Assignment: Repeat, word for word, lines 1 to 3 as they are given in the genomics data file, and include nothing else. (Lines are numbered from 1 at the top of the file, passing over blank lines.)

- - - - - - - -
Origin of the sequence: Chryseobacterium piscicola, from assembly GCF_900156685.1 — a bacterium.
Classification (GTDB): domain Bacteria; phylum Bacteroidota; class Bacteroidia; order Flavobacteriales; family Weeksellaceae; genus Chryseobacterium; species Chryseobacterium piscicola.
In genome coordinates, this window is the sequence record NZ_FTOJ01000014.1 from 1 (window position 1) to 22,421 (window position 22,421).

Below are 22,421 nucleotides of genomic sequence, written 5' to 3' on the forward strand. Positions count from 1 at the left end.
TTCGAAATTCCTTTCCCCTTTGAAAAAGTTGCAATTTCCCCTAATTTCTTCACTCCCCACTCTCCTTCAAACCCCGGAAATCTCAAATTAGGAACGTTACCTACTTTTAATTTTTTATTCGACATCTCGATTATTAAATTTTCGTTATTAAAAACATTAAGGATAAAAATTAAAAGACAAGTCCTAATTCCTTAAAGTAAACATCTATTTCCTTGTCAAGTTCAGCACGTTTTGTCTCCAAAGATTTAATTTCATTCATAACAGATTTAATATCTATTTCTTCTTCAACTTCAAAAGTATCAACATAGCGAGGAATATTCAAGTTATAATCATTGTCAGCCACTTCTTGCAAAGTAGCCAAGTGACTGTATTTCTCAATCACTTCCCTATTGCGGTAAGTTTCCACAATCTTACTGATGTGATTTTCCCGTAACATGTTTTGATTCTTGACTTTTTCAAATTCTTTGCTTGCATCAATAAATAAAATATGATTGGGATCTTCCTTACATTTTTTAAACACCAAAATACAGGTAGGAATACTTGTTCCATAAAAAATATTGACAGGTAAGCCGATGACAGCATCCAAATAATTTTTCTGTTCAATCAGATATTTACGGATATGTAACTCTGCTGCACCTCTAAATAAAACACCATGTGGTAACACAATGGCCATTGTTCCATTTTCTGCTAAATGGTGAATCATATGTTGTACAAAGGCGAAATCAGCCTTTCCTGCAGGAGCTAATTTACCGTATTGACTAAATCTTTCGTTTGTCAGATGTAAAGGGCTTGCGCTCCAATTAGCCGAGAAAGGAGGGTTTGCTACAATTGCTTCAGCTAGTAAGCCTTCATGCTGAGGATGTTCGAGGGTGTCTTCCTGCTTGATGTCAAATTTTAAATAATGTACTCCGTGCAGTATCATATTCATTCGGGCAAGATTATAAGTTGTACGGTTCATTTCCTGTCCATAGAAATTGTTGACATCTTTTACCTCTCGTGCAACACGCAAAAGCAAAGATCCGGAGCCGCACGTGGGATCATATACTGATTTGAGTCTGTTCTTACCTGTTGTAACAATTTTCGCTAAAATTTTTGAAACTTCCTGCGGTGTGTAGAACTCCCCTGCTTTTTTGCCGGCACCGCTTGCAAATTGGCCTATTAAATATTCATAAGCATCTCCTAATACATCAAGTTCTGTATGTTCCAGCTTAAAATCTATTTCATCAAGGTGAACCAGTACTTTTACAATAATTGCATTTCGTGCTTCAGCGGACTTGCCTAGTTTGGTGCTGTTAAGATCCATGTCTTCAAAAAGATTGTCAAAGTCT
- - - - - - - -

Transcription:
Origin of the sequence: Chryseobacterium piscicola, from assembly GCF_900156685.1 — a bacterium.
Classification (GTDB): domain Bacteria; phylum Bacteroidota; class Bacteroidia; order Flavobacteriales; family Weeksellaceae; genus Chryseobacterium; species Chryseobacterium piscicola.
In genome coordinates, this window is the sequence record NZ_FTOJ01000014.1 from 1 (window position 1) to 22,421 (window position 22,421).